Somehow in the midst of the pabulum that feeds the witless minds tuned to the inanity that is the Bravo Channel, there is two-hour window of enlightenment most weekday mornings as the seven seasons of The West Wing are broadcast. This fabulously well-written show that detailed the lives of fictional President Josiah “Jed” Bartlet, his family and staff ran on NBC from September 1999 through May of 2006 still delights the mind no matter how many times an episode airs. With a gifted cast that grew in plot development each season, the show’s run was as good as it got for fictional television for me.
Yes, it is understood that there are inaccuracies and that it is doubtful that any real staff could possibly be as gifted, bright and devoted as those on the show. I don’t care. The show draws you in, challenges the mind and leaves the viewer wondering what could be. After every episode, I was always anxious to see more. There was a human side to all the characters that developed as the years passed. I would hope there would be the same in any White House staff. The fact Bartlett’s Presidency did not go all that well makes identifying with the characters even easier since any real Presidency is inexact at best.
My wife was already a fan when we began to date. By then, I had already missed the entire first season. Since I love the political process, it was an easy sell. We would tape and watch the episodes as time permitted which is still true today. In syndication, our DVR helps us skip past all the Bravo ads for the Real Housewives of Heaven Knows Where, the screaming chefs, frazzled designers and awful comedians that numb the mind quickly. Daughter, Kelly, already deeply involved in Kansas political causes, is an addicted viewer thanks to Netflix. Hearing Martin Sheen, who played Bartlett, advertising for Midas still throws me. “Why would the President do that?” was my initial reaction.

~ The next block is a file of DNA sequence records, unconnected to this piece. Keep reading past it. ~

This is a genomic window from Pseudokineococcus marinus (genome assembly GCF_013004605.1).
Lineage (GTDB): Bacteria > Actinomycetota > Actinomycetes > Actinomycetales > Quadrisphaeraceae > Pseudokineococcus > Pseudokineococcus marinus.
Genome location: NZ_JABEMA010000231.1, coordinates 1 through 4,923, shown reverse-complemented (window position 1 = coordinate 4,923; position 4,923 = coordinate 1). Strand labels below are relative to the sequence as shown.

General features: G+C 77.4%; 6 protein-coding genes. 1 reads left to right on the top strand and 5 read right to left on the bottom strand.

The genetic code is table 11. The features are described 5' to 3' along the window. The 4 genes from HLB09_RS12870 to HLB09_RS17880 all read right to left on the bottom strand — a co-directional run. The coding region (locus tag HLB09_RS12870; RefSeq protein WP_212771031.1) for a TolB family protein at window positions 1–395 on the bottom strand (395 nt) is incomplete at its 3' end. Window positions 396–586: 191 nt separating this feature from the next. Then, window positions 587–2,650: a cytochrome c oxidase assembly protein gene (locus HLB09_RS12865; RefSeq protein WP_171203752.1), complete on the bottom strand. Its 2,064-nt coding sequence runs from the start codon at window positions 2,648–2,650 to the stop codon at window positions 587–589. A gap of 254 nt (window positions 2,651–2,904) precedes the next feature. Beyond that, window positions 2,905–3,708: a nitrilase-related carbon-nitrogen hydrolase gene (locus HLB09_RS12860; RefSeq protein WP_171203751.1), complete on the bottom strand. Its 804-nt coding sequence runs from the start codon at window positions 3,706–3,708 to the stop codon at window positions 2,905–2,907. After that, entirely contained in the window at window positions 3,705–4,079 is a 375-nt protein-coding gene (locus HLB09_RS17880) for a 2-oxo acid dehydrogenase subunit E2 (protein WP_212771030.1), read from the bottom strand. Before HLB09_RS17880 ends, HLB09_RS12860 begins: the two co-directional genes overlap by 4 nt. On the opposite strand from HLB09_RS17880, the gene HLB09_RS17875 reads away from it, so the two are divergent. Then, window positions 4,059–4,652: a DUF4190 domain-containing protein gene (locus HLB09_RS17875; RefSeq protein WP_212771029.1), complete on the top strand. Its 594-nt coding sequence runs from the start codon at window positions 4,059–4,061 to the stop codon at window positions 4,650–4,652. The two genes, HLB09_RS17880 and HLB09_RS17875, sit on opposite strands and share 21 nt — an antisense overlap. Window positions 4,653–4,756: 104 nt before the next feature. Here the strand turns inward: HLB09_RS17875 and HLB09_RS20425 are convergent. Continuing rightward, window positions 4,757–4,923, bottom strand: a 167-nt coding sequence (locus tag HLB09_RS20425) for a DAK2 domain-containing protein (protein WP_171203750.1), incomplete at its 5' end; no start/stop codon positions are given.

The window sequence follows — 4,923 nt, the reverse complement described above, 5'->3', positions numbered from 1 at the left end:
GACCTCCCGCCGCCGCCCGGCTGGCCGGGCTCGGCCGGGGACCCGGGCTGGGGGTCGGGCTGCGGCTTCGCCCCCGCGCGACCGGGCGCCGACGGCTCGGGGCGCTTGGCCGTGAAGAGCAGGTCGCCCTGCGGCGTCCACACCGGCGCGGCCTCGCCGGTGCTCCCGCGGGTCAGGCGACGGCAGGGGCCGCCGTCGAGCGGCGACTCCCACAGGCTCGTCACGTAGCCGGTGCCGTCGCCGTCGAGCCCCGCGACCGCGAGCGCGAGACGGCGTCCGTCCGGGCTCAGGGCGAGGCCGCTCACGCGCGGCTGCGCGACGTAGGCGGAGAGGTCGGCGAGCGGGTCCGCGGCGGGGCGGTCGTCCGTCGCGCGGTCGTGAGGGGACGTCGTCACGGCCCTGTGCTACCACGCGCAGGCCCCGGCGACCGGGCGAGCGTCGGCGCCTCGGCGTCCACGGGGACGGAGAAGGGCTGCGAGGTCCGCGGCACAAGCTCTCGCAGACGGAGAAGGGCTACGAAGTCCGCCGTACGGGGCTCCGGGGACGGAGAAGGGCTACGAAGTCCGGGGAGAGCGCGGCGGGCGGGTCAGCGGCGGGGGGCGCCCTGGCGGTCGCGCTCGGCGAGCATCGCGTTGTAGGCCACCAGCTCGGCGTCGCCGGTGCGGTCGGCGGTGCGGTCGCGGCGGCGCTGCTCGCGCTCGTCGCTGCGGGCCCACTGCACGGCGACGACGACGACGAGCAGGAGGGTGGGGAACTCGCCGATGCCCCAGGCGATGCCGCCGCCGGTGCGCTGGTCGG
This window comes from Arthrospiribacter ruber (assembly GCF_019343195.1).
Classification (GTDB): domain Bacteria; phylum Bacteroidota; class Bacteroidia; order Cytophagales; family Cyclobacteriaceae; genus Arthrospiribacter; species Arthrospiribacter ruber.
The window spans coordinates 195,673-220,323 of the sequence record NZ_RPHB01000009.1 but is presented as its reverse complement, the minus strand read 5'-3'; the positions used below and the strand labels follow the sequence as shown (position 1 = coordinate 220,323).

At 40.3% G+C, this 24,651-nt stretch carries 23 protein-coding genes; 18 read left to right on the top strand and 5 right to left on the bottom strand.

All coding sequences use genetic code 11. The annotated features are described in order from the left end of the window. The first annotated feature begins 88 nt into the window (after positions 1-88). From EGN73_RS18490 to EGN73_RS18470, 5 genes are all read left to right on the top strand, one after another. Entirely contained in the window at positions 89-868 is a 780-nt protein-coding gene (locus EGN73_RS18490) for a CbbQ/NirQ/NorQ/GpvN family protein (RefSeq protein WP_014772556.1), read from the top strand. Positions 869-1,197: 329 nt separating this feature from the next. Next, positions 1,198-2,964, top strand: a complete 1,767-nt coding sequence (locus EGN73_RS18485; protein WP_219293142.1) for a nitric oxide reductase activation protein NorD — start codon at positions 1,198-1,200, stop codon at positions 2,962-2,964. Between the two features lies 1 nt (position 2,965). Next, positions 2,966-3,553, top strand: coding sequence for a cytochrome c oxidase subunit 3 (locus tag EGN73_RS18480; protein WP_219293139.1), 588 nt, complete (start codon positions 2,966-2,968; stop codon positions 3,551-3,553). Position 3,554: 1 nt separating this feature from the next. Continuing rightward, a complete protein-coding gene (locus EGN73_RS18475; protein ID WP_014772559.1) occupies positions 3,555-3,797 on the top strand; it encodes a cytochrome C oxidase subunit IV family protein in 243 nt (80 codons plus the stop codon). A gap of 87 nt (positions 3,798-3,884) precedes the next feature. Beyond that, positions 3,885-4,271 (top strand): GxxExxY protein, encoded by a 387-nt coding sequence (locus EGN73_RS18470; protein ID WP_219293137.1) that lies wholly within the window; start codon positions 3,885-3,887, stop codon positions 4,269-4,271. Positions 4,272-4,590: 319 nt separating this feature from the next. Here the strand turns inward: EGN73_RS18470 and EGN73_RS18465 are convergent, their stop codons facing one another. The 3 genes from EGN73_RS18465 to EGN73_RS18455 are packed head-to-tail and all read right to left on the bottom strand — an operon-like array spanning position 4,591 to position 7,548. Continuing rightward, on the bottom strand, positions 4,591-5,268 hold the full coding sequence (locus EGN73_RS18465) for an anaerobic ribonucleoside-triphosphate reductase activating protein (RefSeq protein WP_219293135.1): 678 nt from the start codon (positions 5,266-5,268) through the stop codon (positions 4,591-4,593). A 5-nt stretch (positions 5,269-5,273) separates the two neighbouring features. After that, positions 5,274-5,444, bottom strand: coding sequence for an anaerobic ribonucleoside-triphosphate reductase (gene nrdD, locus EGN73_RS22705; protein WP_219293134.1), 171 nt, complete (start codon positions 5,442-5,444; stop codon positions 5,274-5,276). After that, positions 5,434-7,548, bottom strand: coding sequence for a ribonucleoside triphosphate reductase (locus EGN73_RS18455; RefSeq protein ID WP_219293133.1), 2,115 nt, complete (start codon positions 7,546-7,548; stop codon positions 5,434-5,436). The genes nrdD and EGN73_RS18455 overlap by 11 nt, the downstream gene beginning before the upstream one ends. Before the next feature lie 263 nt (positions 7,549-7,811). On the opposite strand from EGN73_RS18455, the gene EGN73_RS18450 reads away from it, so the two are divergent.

I’m a fan because I hope the idealized series is closer to reality than real life allows. The argument over clean versus dirty coal that came up today is much the same as is being fought right now in Kansas. The battle lines that separate Republican from Democrat seem just as real, muddled and bloody as they are today. There are examples of fear mongering and even the dirty works we always hope don’t happen but down deep know they do. Throughout the seven years, every show character stumbled and faltered but also made real contributions to the process of Democracy that makes our country the greatest in the world.
In a recent episode, a talented North Korean pianist made it secretly known to the President that he wanted to defect. A battle of wills amongst staffers over ideology and harsh political reality finally forced the President to ask the pianist not to defect due to secret high-level negotiations taking place between the two countries over nuclear arms. After the pianist painfully submits of his own accord, a saddened President talks in the Oval Office with his director of communications. The two shared the same passionate desire to see the pianist find his freedom in differing ways. While the communications director wanted to see the pianist defect, the deeply saddened the President told a story. He knew the pianist had discovered the real meaning of freedom, the freedom to make a choice.
“There’s a Korean word, Han.” the President quietly said. “I looked it up. There is no literal English translation. It’s a state of mind, of soul really. A sadness, a sadness so deep no tears will come. And, yet, there is hope.”
The West Wing reminds me that while politics in our country at times seems so sad no tears will come, there is still hope. Deep in my soul, I know that is freedom.